Andrew Douglas: Oh, no, you defend any case though, particularly some of us wearing a pig’s head. Could David have brought a workers’ compensation claim because of the poor conduct of the HR consultant?

Nina Hoang: Yeah.

Andrew Douglas: Yeah. Absolutely. And a winner too, I would’ve thought.

Nina Hoang: Yeah.

Andrew Douglas: Absolute winner.

Nina Hoang: Yeah. And definitely safety breaches.

Andrew Douglas: Okay. Talk me through the safety breach.

Nina Hoang: Well, he’s identified several psychological hazards. You know, there’s high workload, he’s not clear on his expectations, no support. They’re just telling him to just do-

Andrew Douglas: No reward and recognition.

Nina Hoang: Yeah.

Andrew Douglas: Yeah.

Nina Hoang: Just constant and he’s sought extra help with it and they’ve just refused him. So I think, yeah, in that case it’s definitely-

Andrew Douglas: Yeah.

Nina Hoang: Safety process.

Andrew Douglas: I think if you’ve got that many safety problems, your general protection is starting to look a little bit better.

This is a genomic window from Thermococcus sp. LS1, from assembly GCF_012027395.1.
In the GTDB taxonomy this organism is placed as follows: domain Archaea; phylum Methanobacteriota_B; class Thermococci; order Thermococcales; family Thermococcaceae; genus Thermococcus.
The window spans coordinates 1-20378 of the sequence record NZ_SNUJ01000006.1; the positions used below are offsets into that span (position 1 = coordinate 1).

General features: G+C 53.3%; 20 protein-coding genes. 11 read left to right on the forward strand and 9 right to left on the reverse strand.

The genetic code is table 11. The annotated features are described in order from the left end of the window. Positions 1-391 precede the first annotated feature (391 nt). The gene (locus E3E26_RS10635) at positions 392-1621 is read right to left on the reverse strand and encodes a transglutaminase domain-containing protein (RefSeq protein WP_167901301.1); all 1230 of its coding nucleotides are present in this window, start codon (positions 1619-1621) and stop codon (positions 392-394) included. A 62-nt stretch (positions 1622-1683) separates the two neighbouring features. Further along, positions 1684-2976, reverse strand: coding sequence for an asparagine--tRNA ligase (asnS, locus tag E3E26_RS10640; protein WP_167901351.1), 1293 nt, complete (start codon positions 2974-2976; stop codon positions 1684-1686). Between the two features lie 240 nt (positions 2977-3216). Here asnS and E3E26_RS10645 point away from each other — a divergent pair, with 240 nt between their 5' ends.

Nina Hoang: But it has to be because of that. That’s the missing thing.

Andrew Douglas: Yeah, that’s not the way it plays out though, is it?

Nina Hoang: Oh. All right. Thanks for joining us in one of our really weird, Friday Workplace Briefing.

Andrew Douglas: Yeah. Thank you for tolerating that too.

Nina Hoang: What happens when I come back?

Andrew Douglas: The pig’s head, what can I say? You know, the godfather could’ve been a horse’s head. But this one’s a pig’s head, all right?

Nina Hoang: Thanks for watching.

Andrew Douglas: I’ll be back then.

Nina Hoang: Give us a thumbs up.

Andrew Douglas: Yeah, give us a thumbs up. See you later. Bye-bye.

Nina Hoang: Bye-bye.

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Andrew Douglas and Nina Hoang will discuss safety in the workplace and the importance of documentation when it comes to managing safety.